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Making sure that you avoid bacterial contamination is always important. In everyday life, we are constantly coming into contact with different foods, as well as many different surfaces and people.
It is important to make sure everything is hygienic, and that things like food are protected from possible bacteria so that we don’t become sick or ill.
However, during an emergency, avoiding bacterial contamination becomes even more important. Mainly because you are likely to have fewer resources if something does go wrong and you become sick, but also because there will be limited food, and you don’t want to have it go to waste due to it becoming contaminated!
But what exactly is bacterial contamination?
And more importantly, how can we avoid it? We can tell you everything you need to know, and we will include the 6 best ways of avoiding bacterial contamination. So let’s get right into it!
What is bacterial contamination?
Let’s start by clarifying exactly what bacterial contamination is, and why it needs to be avoided.
Bacterial contamination, put simply, is the contamination of food via bacteria. So essentially, bacteria multiply within the food, causing it to go bad, and if you consume this food, it will make you sick. For example, food poisoning is due to bacterial contamination.
The reason for avoiding such a thing is pretty obvious, you don’t want to get ill or sick from eating food! In fact, if the bacterial contamination is severe, you could become hospitalized, and in some cases, die. So it is absolutely vital that specific health guidelines are followed to avoid bacterial contamination as much as possible.
Most establishments and services that offer food to the general public are actually made, by law, to abide by a big number of health and safety guidelines that are designed to reduce the risk of bacterial contamination in food. But in your everyday life, it is also up to you to take the right steps, in order to lower the chances of you contaminating your food, and becoming ill from it.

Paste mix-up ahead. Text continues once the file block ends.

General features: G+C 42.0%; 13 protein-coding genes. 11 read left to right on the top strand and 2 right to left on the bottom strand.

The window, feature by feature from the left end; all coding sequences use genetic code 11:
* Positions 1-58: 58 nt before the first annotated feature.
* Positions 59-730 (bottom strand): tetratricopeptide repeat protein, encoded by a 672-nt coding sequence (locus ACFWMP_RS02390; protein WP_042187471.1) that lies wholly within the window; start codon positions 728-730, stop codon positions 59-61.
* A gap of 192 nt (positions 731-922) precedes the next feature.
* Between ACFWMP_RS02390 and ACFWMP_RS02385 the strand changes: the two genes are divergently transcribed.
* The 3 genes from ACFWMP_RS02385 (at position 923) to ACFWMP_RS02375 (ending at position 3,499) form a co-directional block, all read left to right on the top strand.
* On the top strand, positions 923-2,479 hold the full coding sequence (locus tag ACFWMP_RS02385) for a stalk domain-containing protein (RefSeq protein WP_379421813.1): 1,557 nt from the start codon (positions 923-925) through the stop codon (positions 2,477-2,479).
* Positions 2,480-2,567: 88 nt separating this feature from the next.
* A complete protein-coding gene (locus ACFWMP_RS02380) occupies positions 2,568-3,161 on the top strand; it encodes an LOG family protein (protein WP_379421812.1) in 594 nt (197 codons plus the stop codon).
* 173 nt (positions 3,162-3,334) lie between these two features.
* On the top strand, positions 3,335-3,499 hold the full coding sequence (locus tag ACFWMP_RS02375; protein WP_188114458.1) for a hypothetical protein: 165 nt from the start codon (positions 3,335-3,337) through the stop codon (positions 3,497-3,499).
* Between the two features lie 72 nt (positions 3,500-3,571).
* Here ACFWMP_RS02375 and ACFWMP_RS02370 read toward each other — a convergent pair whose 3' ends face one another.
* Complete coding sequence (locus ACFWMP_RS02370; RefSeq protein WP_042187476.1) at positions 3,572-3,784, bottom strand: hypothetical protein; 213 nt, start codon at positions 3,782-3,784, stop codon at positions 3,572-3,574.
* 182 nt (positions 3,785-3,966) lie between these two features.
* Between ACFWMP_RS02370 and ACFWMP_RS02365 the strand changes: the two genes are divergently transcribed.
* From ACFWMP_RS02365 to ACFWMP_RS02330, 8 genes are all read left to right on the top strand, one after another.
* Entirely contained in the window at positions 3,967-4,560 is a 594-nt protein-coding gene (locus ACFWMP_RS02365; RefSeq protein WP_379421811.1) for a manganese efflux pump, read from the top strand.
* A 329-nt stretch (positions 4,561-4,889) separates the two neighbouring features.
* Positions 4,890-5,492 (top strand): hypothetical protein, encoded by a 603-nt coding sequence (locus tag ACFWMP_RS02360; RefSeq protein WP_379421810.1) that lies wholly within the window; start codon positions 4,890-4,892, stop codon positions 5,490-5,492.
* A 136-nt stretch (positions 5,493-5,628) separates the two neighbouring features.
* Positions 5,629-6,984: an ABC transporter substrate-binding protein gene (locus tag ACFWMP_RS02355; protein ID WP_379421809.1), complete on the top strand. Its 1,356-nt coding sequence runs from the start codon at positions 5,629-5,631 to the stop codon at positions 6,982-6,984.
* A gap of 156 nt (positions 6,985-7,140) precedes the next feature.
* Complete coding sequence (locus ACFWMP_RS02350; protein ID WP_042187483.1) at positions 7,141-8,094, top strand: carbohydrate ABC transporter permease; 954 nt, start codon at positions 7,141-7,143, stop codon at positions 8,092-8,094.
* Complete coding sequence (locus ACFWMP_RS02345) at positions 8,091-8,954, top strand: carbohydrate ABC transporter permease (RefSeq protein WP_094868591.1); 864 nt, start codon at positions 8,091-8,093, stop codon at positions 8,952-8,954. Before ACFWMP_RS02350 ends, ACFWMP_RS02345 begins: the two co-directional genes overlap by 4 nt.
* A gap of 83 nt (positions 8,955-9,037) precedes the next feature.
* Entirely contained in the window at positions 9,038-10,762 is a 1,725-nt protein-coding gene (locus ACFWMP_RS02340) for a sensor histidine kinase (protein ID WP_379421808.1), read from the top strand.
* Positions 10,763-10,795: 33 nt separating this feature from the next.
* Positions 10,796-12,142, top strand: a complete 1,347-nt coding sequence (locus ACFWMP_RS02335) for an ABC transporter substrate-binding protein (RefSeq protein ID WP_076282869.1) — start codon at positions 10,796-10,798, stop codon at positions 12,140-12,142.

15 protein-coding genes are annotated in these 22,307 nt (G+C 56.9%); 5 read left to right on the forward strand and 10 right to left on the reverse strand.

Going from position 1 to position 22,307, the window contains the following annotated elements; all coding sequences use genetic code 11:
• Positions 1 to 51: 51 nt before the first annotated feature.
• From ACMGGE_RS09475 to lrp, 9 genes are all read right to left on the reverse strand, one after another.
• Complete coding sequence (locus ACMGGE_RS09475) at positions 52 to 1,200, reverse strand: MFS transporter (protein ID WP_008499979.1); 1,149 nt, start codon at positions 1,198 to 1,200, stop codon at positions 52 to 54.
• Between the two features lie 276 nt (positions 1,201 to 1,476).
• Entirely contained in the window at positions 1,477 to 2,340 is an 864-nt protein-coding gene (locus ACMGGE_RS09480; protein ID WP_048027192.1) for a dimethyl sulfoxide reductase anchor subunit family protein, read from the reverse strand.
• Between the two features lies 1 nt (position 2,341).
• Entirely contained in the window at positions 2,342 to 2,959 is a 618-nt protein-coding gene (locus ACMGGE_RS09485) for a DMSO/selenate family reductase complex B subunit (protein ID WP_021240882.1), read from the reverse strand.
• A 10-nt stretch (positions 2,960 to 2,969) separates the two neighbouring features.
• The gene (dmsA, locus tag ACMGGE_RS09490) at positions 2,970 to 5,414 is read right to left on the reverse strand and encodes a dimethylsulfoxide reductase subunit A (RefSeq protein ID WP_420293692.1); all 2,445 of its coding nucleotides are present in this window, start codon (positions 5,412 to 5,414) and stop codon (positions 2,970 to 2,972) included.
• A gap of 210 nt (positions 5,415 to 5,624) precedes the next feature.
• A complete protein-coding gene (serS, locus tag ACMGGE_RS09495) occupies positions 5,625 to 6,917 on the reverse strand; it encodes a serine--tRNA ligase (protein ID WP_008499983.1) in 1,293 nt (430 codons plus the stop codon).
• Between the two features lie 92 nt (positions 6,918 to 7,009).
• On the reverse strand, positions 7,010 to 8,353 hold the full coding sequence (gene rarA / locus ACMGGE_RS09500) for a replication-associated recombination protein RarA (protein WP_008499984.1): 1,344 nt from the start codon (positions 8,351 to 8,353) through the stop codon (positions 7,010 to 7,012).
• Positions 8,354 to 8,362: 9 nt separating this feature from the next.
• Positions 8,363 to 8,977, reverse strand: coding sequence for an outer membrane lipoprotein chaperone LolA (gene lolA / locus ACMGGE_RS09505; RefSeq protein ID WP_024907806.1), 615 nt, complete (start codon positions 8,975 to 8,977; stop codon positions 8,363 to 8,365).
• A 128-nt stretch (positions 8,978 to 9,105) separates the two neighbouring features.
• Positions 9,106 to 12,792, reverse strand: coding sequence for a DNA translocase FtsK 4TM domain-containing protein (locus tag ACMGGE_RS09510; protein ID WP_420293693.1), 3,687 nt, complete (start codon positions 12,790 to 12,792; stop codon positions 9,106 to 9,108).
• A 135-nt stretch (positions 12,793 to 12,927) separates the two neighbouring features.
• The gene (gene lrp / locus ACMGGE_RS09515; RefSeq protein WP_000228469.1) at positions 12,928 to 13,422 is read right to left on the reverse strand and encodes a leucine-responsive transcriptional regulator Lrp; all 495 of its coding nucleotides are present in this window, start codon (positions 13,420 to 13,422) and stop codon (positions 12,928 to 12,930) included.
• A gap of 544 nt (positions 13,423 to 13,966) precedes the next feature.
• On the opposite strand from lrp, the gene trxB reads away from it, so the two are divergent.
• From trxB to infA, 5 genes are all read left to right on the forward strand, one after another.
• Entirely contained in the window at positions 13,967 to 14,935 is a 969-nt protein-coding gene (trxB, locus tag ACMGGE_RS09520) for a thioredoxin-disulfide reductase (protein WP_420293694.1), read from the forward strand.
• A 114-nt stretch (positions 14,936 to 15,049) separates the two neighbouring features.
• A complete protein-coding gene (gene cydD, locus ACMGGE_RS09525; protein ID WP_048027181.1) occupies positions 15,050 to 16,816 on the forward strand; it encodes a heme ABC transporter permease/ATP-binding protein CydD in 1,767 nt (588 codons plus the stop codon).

It is worth mentioning that bacterial contamination will not always make you sick. The bacterial contamination merely causes a bacterial infection in your body, and then it depends on a few different things whether you barely notice, you get sick, or you end up hospitalized and in danger of dying.
Some of the factors that this depends on, are as follows:
- Your immune system, and how effective it is at fighting off the bacterial infection.
- Your everyday diet. This is because some vitamins and minerals are vital in keeping your immunity system working and in good condition, so not having enough of them will make you more
- vulnerable to illness and infection. This is why it is important to have a healthy balanced diet!
- The amount of contaminated food that you consumed. If it was just a bite, it shouldn’t affect you that much. But if you had an entire meal that was contaminated with bacteria, you’re in trouble.
- The type of bacteria that has contaminated the food. There are all sorts of bacteria, some more severe than others!
6 Ways to Avoid Bacterial Contamination
In order to keep yourself safe from possible food poisoning, it is very important that you actively take measures to reduce and avoid bacterial contamination.
1. Be careful around raw food
Raw food contains a whole load of different bacteria, and some of them can be bad and therefore cause food poisoning. There’s a reason why we cook our food, after all! Our bodies just aren’t able to process the number of bacteria in raw food.
This is why you have to be incredibly careful around raw food, and the way you handle it.
Make sure to store your raw food separately from the rest of the food, and if possible, place raw food into a different shopping bag from the rest.
When opening and preparing raw food, make sure to wash your hands and the surfaces, so that no other food comes into contact with the liquids of the raw food!
2. Wash your hands
Washing your hands is incredibly important for a huge number of different reasons, but it is also vital in order to reduce the risk of bacterial contamination.
The truth is, our hands touch all sorts of things and surfaces throughout the day, which in turn have been touched by other people that have been touching all sorts of things.